Illustrator Libraries usage question for production

I love the Adobe Illustrator Libraries feature, because I can create a library for each brand I work on, and add all the design assets and colors to it, then access this library from multiple Adobe apps.

However, I’m not 100% sure about how it should be used when preparing for production. As I understand these design assets (for example a logo) are stored in my Adobe Cloud. Do I have to embed such design assets into an illustrator file for example before giving a file to the printer, or would the file include the design asset even if I don’t embed it?

Thanks for your help!

If doing Native File handoff, you have to package the files. It isn’t automatically embedded, unless you are doing PDF handoff. With a PDF, everything is embedded. It isn’t a good idea to embed images in native file handoff. Always link.

One thing to be really careful of, we’ve been seeing a lot of packaged fonts come over as zero byte files when packaged over any kind of network, including the cloud. It doesn’t always happen and we haven’t quite nailed down the common denominator for those that do yet, but always check yer package (ahem) to be sure the collected files have some bytes in them.

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Thank you! So, let me test a file with you if you don’t mind. Can you check if you can open this .ai file and see the logo below:

test-file

Hello Ivan,

The linked file was an eps and that works OK.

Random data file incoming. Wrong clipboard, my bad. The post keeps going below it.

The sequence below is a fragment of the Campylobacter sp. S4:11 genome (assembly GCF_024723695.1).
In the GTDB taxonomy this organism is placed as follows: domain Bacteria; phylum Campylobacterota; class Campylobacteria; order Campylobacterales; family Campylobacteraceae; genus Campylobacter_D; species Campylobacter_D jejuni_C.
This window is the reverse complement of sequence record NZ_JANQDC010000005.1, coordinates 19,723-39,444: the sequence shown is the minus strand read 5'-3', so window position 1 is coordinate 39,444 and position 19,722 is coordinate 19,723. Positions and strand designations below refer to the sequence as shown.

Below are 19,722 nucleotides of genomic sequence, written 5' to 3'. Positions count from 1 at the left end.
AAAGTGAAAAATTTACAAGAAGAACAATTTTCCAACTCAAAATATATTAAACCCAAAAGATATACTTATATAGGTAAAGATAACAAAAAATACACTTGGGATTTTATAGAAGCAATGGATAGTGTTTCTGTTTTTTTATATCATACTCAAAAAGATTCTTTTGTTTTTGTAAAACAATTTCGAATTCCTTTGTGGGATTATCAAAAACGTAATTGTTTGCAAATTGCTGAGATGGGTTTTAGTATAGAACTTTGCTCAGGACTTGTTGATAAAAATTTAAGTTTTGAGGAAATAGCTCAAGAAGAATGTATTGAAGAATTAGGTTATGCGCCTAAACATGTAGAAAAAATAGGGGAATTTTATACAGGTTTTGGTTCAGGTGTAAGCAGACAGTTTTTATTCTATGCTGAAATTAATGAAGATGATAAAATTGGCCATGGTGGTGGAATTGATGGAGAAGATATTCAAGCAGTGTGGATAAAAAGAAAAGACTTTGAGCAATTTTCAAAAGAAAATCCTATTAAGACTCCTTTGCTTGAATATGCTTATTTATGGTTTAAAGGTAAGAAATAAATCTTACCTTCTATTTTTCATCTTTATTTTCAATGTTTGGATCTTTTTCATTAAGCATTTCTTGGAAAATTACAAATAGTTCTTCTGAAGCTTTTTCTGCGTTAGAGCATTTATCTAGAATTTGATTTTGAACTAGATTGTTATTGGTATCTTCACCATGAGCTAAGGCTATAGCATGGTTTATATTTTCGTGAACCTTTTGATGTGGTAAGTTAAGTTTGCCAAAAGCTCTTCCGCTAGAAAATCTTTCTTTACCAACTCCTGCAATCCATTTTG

The shapes of the logo were converted to their original drawings

If it would be an AI file the logo would have cross over it, which means that it is a linked file.

In that case when the receiver has no access to your library the link would be broken.

What you could do if you wan’t an AI file to hand off is to share your library, or make a pdf with everything embedded…

But I don’t think that sharing is a good option when having lots of clients.

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Great! Thank you!

I’m a little leary of .eps file formats these days. If that fire logo was created as transparent overlays (I doubt it, but for discussions sake, if it was,) the eps format would flatten the transparency, convert the overlaps to CMYK colors and break the shapes apart. In some instances, the colors may even become masked fills. IOW, messy.

Sometimes even worse when placed as an .eps into an Indesign layout file.

Speaking strictly from a Signage/wide format perspective, logos for output should remain .ai, should be linked in native files, and the native files packaged. All fonts in logos should be converted to outlines (including the little TM, or ® symbols, which are often left as text and often in some arcane typeface.) Your mileage will vary for conventional print.

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